Something is wrong here

Life after encephalitis (e) and ABI is highly unpredictable and often full of mysteries. I know that I usually have a restricted amount of energy available to me before my Weird Wonderful Brain starts to temporarily shut down. But every now and again, there is the odd time where you defy all the rules, where your “new normal” resembles more your “old normal”...which leave you completely baffled. Those are the very welcomed, but highly unusual moments where your Weird Wonderful Brain keeps operating somewhat normally when you know that it should have started turning off some of the switches ages ago. Moments when you start thinking that something is wrong because you are holding up much better than you should.


Am I grateful when these moments occur? Absolutely! It means that I can keep up for a bit longer like everyone else, it means that instead of sinking into the harsh reality of living life with an ABI, I get to steer clear of the abyss for a bit longer and experience life, beauty, happiness and the simplicity of normalcy...normalcy that many often take for granted.


Am I puzzled as to why I’m still functioning somewhat normally? Absolutely! I recently did a long trek with girlfriends of mine and an hour, 2 hours, 3 hours, gosh even 4 hours into the trek I could still talk, I had retained good balance and coordination, my vision had not started playing up and all the other usual weird stuff that my brain usually likes to do remained at bay. People kept checking in on me to make sure I was ok and all I could say was:

“Well I don’t quite know why I’m still talking, but I’m hanging in there relatively unharmed at the moment”.

I mean I was the first person to be highly puzzled by this because the day before this long trek, I had done a 45 minutes walk and the brain had already started to crumble (speech, brain fog, auditory hypersensitivity, nauseas...). What’s different today? What have I done different to be standing, relatively unharmed, after 4 hours? So I kept thinking, oh well just enjoy the ride while it lasts because from past experience, I know that those odd moments never last forever. The hatchet will come slamming down at some point, but let’s push the brutal downfall that is bound to follow as far out as possible. Most importantly, let’s enjoy myself as much as possible while an episode of normalcy is granted to me.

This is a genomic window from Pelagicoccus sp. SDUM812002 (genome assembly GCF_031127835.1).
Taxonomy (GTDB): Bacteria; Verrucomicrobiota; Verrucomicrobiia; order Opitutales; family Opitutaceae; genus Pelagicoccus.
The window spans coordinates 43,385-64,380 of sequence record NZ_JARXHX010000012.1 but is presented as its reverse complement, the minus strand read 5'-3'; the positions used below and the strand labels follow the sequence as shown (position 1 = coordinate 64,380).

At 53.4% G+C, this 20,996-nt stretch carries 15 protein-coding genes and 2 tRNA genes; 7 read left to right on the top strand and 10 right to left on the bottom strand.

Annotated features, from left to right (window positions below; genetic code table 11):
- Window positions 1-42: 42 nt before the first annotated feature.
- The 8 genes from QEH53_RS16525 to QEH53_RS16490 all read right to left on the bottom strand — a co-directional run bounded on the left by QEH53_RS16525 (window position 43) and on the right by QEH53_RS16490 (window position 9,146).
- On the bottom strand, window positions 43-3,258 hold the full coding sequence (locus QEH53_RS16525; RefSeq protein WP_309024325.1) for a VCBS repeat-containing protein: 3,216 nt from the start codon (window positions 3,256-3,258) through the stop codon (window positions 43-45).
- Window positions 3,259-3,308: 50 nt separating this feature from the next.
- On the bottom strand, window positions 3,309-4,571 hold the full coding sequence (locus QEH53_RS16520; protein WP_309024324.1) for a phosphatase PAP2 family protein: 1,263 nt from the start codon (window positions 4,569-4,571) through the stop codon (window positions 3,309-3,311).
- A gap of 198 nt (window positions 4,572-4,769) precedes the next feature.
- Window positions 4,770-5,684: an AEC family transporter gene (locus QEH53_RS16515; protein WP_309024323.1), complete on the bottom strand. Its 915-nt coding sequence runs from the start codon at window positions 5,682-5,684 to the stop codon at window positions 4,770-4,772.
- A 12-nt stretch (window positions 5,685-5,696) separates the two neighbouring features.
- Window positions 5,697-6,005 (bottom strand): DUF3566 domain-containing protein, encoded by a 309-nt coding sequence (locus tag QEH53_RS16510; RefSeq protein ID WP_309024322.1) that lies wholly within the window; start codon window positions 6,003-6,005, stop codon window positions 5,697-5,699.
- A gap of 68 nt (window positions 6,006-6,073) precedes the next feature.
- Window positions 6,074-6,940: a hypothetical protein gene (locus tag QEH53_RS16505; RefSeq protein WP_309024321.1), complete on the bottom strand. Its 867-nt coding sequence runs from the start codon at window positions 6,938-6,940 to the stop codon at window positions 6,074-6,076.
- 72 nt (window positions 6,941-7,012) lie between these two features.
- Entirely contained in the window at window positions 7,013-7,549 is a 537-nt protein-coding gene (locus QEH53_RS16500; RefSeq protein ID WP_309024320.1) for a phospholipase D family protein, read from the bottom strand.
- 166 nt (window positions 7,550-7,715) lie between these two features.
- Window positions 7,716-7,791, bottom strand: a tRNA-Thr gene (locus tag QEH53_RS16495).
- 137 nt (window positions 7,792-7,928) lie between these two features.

For those who wonder, the hatchet did come down eventually. I’m not sure of the mechanics behind it, but perhaps while I sat down for a minute or two the adrenaline stopped pumping? Or perhaps my Weird Wonderful Brain eventually registered that the amount of energy left in the tank was reaching a critical level and that some switches needed to be turned off? The reality is that I don’t truly have any valid or scientific explanation to offer, all I know is that once the downfall started, there was no stopping it!


I guess where I’m trying to get to with this blog is that those rare moments where there is no rhyme or reason as to why my Weird Wonderful Brain keeps functioning to a much higher level than it should often leaves me with a lot of questions and also lots of mixed feelings. If you think about it, it is a bit saddening when you start thinking that “something is wrong” because you are operating somewhat normally. Those moments, although very welcomed, are defying my “new normal”. A part of me loves having the status quo challenged on this “new normal” of mine, but the lack of explanation surrounding those moments is also very puzzling and borderline scary.

As a result, I am sitting here this morning second guessing myself, my choices, my attitude towards things, the true power of my Weird Wonderful Brain whilst trying to come up with plausible explanations. Because as anyone who lives with an unusual health condition could attest, what can’t be explained all too often falls into the functional disorder basket. I don’t like that basket because deep down I don’t want to believe, and most importantly I can’t register how I would subconsciously trigger a multitude of devastating effects that impair my daily functioning.


Today is payback day for a taste of normalcy and there is nothing abnormal with this “new normal” of mine. I feel empty, the brain is foggy and I can’t easily make sense of what’s in front of me, my speech is slurred and oh so slow, I have NO tolerance for noise, my coordination is well below par, my emotions could easily tip from one side to the other and I woke up with next to nil fuel in my energy tank...it ticks all of my “new normal” boxes. It is not the result of any subconscious mechanism, it’s the reality of life after e and ABI...plain and simple. It is the payback that I’m willing and that I chose to pay for an awesome adventure in nature with a group of very neat ladies.


Ladies, thanks for sharing such an awesome day with me, a day to remember for years to come!



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